“Minhāj al-ṭālibīn.” The Zealous Believers’ Guide. A Manual of Islamic Jurisprudence According to the Shafiʻi Rite
Islam was known in Indonesia from the eighth century, but it appears to have taken hold in the 13th century, first in Sumatra and then across the archipelago. During the Dutch colonial period, civil servant L.W.C. Van den Berg (1845‒1927), who was known as a scholar of indigenous languages and advisor on Islamic law, proposed that Islamic law should be binding upon the indigenous Muslims of Indonesia. In support of that end, he translated into French Minhāj al-ṭālibīn by Imam al-Nawawi (1233‒77), a highly influential manual of Shafiʻi inheritance law, in the version presented here in French and Arabic. Van den Berg explains his approach, stating: “I tried to remain as faithful as possible to the Arabic original, but sometimes had to paraphrase as a literal translation would have been obscure to any reader.” The work is in three volumes and was published in Batavia (present-day Jakarta) by the Government Printing Office in 1882‒83. Matters discussed in volume one include purity, prayer, funeral rites, taxes, youth, the Hajj, and trade. Volume two covers many types of financial transactions and the rules involved in a variety of different interactions with society, including succession, the correct disposition of assets in wills, and divorce. The issues in volume three include binding oaths, attacks on persons, blood price, resistance to authority, apostasy, fornication, other crimes, and the administration of justice.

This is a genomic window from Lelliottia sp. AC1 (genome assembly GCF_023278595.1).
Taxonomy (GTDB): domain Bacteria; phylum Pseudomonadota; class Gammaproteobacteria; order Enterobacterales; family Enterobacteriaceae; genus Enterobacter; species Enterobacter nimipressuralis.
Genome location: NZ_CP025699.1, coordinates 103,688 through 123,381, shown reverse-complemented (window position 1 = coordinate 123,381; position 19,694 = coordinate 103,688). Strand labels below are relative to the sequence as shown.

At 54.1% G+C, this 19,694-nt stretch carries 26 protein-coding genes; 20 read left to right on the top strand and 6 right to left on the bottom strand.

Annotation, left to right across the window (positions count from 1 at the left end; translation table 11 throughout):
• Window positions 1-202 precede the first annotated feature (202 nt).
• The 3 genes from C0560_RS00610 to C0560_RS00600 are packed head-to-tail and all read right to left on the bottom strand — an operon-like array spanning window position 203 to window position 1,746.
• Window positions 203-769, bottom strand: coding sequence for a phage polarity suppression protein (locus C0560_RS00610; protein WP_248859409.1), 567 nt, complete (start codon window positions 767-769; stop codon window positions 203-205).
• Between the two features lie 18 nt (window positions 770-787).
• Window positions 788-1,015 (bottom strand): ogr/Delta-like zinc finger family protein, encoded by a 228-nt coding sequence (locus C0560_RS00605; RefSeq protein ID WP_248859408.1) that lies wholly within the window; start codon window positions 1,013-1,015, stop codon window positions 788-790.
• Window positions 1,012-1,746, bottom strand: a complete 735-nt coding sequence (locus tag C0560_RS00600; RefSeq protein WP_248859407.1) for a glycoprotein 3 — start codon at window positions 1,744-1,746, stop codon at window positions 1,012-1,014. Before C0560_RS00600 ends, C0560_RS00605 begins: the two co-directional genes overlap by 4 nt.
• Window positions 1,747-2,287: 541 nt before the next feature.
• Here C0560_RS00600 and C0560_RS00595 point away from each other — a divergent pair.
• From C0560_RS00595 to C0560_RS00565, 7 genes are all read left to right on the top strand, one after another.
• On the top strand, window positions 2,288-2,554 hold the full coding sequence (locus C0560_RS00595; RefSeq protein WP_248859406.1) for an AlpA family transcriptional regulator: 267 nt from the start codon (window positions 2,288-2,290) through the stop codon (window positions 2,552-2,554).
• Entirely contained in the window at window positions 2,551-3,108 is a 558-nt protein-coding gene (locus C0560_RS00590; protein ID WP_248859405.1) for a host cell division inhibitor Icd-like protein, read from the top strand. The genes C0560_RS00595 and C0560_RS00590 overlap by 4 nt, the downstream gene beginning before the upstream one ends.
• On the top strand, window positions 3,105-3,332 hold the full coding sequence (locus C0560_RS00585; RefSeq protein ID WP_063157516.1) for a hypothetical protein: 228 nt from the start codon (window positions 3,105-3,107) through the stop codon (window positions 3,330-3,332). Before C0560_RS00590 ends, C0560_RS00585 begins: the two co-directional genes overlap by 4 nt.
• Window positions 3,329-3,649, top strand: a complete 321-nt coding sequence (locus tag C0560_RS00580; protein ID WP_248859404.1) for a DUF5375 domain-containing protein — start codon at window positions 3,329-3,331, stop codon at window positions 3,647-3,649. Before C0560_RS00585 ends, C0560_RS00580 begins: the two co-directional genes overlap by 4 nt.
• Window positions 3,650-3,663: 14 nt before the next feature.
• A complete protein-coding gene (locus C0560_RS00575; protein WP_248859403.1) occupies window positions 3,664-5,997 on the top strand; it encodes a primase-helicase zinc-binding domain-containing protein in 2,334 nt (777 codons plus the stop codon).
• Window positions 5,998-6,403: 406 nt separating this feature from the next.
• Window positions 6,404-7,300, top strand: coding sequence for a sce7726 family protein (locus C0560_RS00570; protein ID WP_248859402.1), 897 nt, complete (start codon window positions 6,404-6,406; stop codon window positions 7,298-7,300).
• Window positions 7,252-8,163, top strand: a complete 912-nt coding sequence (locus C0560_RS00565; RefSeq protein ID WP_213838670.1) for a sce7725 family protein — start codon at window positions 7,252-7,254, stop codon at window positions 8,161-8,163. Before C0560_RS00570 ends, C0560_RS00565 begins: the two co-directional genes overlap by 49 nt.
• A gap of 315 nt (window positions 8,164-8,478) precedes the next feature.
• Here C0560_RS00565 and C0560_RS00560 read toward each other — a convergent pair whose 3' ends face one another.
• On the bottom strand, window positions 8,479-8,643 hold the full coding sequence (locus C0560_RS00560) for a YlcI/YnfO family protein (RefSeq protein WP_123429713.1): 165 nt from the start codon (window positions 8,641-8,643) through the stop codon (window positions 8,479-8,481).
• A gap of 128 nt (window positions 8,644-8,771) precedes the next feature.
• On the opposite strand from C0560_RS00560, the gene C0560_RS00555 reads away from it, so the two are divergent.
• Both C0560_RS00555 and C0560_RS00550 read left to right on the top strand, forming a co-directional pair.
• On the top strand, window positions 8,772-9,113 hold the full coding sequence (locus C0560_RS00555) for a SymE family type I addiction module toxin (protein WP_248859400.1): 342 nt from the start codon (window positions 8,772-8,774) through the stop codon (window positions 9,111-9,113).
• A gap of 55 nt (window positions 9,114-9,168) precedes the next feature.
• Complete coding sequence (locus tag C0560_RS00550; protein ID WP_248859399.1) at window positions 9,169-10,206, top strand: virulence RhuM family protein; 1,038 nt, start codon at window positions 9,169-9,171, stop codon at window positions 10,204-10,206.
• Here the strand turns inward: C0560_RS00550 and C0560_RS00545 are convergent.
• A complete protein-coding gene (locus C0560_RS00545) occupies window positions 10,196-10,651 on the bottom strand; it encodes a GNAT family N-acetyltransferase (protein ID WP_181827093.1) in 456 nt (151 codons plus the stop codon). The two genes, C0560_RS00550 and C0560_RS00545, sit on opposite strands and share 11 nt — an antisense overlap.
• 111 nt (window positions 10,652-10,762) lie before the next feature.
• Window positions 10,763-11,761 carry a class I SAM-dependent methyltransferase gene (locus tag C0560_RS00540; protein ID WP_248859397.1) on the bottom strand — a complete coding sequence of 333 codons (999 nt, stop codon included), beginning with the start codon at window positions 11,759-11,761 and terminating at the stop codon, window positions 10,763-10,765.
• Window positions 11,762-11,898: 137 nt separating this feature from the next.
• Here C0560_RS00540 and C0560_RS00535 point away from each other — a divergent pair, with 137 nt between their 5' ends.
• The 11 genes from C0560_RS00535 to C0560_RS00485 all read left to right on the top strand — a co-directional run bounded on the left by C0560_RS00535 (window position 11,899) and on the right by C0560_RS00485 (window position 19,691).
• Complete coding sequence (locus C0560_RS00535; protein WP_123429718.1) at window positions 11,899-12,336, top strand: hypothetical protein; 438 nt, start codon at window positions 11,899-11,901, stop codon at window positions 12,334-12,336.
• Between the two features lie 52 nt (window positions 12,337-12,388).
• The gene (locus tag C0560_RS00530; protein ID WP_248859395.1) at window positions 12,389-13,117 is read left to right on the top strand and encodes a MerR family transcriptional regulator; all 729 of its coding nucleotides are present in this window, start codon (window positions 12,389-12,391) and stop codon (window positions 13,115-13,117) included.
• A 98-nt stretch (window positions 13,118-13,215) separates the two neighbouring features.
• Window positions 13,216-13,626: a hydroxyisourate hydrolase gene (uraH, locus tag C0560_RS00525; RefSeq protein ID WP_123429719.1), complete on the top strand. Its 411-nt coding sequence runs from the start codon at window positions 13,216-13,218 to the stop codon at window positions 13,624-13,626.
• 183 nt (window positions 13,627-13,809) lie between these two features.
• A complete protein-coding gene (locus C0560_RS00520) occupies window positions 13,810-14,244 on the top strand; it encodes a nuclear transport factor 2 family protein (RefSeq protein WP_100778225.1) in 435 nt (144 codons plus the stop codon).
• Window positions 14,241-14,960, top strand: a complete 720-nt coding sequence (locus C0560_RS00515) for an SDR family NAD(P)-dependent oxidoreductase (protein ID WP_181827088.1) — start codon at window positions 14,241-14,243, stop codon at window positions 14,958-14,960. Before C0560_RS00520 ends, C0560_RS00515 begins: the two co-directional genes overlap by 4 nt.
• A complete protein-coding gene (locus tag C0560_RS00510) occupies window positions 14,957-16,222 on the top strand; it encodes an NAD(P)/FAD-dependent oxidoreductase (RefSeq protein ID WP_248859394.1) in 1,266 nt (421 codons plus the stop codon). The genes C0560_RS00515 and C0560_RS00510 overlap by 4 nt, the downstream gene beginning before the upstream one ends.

Government Printing Office, Jakarta
Title in Original Language
Minhāj al-ṭālibīn. Le guide des zélés croyants. Manuel de jurisprudence musulmane selon le rite de chafi'i
Type of Item
3 volumes ; 28 centimeters
Last updated: June 16, 2016